Russian Wildfires Reach Chernobyl Site, Recontamination Likely (Video)

Over 500 wildfires have been raging across Russia for the past week, and now forest service officials are reporting that blazes have reached lands already contaminated by radioactive waste from the 1986 Chernobyl disaster (Deutche Welle).

“According to data from August 6, in the Bryansk region alone 28 fires covering an area of 269 hectares (664 acres) were recorded on these radioactive lands,” an official told Russia’s Interfax news agency.

This is a change from statments made earlier this week, in which Russian officials denied any knowledge of wildfires in the Bryansk region.

As the fires spread, scientists have become increasingly concerned that blazes allowed to reach the highly contaminated areas could result in nuclear particles being lifted out of the soil and into the atmosphere.

Just days ago, Care2′s Nancy Roberts reported that the fires have killed 50 people, left several thousand homeless, and devastated the country’s agricultural system.

As of Tuesday, the Russian Emergency Minister Sergei Shoigu reported that the area was being monitored by nuclear experts, and no visible increase in radiation levels had been detected.

Although any radioactive particles released during the fire would result in much lower levels of radiation compared Chernobyl, Professor Edmund Lengfelder, chairman of the German Society for Radiation Protection, told the German public that these could travel up to thousands of kilometers depending on wind conditions.

Watch this amateur footage of a car making a lucky escape from a raging forest fire in Russia’s Nizhny Novgorod region. The situation has escalated following weeks of record breaking temperatures.

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Image Credit: Flickr - Andrezej Zarori

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Ron Avila
Ron Avila5 years ago

our poor Earth!

Gita Sasi Dharan
Gita Sasi Dharan5 years ago

My heart goes out to those who are suffering, my prayers too.

gerlinde p.
gerlinde p.5 years ago

very scary

Juan Pablo de la Torre

Damn fire. The same is happening in my country. And we are down south summer hasn't already started.

Eve Love Cher
Eve Love Cher5 years ago

I was in Ukraine when it happened. A boy in my class lost all his hair in a matter of days and was sent away to Germany for "testing" and "recovery". My family and I left to Russia for 2 weeks to be "safe". How silly all this seems now - there IS no "safe" in a catastrophe like this one. Every inhabitant of earth has received so much pollution and radiation by now - there simply is no escape. Every cancer in the world is from the pollution of the body, mind and spirit of humanity as a whole.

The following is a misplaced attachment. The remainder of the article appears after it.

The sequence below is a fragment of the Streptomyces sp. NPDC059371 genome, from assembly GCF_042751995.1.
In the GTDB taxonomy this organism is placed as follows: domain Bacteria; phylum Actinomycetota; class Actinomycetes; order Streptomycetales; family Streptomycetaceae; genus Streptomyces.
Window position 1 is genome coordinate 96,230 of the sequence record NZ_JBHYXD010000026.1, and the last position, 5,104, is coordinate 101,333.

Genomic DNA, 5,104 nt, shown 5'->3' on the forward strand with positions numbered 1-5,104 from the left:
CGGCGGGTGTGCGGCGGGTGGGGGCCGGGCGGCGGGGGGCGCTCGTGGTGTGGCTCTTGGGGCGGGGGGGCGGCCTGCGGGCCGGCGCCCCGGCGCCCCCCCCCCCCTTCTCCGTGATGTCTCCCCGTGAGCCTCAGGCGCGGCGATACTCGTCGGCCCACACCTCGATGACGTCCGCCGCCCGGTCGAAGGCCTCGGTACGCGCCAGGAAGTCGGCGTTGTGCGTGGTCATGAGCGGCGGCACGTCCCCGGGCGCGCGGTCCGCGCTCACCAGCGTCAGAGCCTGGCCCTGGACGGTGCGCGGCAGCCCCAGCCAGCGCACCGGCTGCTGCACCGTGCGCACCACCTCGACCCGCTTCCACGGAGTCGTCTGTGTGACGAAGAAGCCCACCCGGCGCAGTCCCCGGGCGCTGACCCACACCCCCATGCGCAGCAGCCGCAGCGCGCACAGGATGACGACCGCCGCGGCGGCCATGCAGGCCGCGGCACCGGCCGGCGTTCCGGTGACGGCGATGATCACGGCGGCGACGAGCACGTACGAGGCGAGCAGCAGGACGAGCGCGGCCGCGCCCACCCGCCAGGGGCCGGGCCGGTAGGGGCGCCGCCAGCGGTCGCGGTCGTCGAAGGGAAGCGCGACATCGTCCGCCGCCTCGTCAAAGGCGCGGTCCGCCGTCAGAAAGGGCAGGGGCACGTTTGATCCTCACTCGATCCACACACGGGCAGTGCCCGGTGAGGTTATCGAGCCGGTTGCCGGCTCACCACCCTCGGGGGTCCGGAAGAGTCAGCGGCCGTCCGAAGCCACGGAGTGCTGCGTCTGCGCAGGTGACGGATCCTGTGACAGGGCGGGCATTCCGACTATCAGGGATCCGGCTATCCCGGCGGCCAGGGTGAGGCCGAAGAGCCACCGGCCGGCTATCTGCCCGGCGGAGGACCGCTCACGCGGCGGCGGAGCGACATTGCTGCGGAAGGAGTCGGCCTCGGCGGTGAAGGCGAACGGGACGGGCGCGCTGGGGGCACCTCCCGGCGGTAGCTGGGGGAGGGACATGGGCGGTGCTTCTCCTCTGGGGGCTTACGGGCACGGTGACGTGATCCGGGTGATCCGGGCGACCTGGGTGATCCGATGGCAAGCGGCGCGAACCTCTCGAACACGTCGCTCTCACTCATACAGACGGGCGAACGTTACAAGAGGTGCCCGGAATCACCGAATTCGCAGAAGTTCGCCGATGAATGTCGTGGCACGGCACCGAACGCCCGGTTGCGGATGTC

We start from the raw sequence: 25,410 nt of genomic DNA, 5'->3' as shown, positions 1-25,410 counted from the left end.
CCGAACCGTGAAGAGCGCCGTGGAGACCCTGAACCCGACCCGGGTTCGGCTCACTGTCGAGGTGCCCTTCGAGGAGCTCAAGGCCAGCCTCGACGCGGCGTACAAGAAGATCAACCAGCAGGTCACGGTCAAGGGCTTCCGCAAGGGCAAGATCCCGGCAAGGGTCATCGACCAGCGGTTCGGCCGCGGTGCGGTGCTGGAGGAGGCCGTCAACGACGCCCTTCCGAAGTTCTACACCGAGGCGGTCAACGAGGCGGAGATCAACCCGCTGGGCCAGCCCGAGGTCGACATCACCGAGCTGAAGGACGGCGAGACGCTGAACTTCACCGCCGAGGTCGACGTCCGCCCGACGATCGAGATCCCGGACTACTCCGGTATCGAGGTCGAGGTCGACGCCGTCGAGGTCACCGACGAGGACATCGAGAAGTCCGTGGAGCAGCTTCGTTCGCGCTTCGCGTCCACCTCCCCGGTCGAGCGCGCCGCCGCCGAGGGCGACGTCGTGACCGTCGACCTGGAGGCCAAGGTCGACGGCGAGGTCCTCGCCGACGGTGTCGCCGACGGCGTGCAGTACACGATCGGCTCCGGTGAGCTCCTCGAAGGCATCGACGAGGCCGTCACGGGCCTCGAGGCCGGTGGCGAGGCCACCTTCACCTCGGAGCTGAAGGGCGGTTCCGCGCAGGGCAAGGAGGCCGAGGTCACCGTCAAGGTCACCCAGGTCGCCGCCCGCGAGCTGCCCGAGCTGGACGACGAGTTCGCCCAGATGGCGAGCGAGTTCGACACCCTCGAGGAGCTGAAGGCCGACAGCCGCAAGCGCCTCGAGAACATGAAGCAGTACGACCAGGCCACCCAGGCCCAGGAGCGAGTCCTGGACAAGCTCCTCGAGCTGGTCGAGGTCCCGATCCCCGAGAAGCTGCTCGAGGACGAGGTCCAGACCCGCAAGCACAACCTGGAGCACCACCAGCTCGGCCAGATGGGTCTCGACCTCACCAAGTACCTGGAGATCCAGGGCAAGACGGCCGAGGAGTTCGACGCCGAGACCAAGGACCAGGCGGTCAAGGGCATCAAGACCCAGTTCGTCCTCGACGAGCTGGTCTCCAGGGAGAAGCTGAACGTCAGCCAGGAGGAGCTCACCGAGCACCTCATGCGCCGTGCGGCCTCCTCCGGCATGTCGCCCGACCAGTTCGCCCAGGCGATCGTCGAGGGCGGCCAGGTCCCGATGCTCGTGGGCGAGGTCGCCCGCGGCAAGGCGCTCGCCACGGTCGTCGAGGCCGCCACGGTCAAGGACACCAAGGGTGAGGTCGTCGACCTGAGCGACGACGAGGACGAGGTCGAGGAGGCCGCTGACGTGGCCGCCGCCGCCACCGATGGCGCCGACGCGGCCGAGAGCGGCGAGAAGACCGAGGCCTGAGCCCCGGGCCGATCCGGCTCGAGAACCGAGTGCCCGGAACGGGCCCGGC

Every disease is the result of some sort of conduct, and it all starts with spiritual degradation.
To truly heal our planet will take thousands of years - pollution sticks around longer than anything alive. We are truly on a course to our ultimate showdown - who will remain to tell the stories of our ancestors? Cockroaches maybe...
Only Love and responsible living can save us.
God Bless us All - all humans, animals, and nature.

Maria M.
Maria M.5 years ago

Thank you for the information! I live in Moscow, Russia, and I'm completely exasperated by the fact that I could find the honest and independent information about the situation only here and on the sites of WWF and Greenpeace. There is no such information in the Russian media.

Beth Buczynski
Beth Buczynski5 years ago

@Lionel: So are you saying that you'd be completely fine if a nuclear disaster site caught fire in your town? Isn't it better to be over-prepared than caught off guard?

Linda Mills
Linda Mills5 years ago

very scary situation

Karen C.
Karen C.5 years ago

This really scares me. Doesn't Russia need to create a new structure for Chernybol in the next 20 years and the planning hasn't even began. This is a world issue not just a Russian problem

K s Goh
KS Goh5 years ago

Scary prospect.